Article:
'The Glorious Action of Dettingen June 27 N.S. [16 O.S.] between the Forces of the Allies and the French Army under Marshal Noailles commanded by King George of Great Britain'
Coloured line engraving by I Pano after F Daremberg, published by Robert Wilkinson, London, 1743 (c).
The Battle of Dettingen was fought during the War of the Austrian Succession (1742-1748). When his retreat was cut off, King George II successfully led his British, Hanoverian and Austrian forces against the French under the Duc de Noailles, inflicting heavy losses. This was the last occasion when a reigning British monarch led his troops in person on the battlefield. As Duke of Cambridge, the King had already fought under Marlborough's command at the Battle of Oudenarde in 1708. Although he displayed great personal courage, the King had little flair for higher military command and wisely left the conduct of the campaign to his generals. His victory at Dettingen brought him much popularity at home.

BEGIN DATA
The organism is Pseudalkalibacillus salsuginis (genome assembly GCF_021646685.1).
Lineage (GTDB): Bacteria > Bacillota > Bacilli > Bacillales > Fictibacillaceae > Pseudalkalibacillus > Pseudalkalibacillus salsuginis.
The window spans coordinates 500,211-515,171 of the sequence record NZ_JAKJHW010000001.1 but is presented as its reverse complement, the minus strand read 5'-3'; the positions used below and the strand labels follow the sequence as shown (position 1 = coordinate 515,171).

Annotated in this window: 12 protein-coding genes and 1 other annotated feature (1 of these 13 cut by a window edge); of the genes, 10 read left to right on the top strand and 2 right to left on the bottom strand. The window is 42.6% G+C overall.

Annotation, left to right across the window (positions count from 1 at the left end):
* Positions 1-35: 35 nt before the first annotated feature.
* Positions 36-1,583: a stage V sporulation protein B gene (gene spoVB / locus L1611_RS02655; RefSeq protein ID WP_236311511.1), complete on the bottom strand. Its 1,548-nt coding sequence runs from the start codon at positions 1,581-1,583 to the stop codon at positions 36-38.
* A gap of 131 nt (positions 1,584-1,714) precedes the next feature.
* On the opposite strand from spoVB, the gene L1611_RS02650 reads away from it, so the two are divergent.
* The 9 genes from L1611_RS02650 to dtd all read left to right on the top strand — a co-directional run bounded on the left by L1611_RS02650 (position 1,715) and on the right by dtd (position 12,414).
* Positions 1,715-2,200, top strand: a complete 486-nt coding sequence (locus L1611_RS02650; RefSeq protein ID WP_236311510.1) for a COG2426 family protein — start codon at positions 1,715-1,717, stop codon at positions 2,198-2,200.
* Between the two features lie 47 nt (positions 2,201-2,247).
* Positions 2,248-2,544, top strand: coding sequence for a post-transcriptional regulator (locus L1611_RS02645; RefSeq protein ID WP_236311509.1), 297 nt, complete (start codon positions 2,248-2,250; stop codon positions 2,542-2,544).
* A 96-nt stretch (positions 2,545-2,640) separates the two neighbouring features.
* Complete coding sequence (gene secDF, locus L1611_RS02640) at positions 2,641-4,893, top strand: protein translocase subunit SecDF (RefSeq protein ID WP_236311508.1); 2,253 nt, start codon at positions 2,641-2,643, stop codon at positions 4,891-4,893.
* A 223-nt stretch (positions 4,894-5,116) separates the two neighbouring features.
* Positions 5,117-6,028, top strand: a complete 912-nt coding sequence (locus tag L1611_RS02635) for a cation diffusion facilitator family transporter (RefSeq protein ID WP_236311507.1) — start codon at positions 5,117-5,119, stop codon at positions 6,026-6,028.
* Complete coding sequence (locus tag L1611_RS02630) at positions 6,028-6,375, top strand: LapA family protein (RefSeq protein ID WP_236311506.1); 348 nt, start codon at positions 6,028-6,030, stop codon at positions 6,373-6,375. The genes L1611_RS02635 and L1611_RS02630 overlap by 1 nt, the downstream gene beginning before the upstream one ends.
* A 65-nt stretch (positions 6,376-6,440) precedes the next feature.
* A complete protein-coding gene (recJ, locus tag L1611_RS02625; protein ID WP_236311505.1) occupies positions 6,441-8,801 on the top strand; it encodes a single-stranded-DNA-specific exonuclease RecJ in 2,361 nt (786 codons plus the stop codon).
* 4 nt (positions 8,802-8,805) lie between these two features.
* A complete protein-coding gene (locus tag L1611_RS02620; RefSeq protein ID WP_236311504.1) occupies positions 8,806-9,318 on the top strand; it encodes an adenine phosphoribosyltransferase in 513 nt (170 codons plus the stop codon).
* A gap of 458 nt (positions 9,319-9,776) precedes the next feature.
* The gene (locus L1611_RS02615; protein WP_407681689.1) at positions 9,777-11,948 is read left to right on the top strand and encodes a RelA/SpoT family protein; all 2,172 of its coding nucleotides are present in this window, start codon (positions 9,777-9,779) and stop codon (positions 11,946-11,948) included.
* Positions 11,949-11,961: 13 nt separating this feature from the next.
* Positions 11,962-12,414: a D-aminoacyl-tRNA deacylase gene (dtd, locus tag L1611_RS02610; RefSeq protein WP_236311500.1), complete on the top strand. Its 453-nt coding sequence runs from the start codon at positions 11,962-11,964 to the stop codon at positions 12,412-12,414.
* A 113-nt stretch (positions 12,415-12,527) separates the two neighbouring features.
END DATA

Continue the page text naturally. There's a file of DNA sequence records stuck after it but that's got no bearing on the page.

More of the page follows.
NAM Accession Number
National Army Museum, Out of Copyright
National Army Museum, Study collection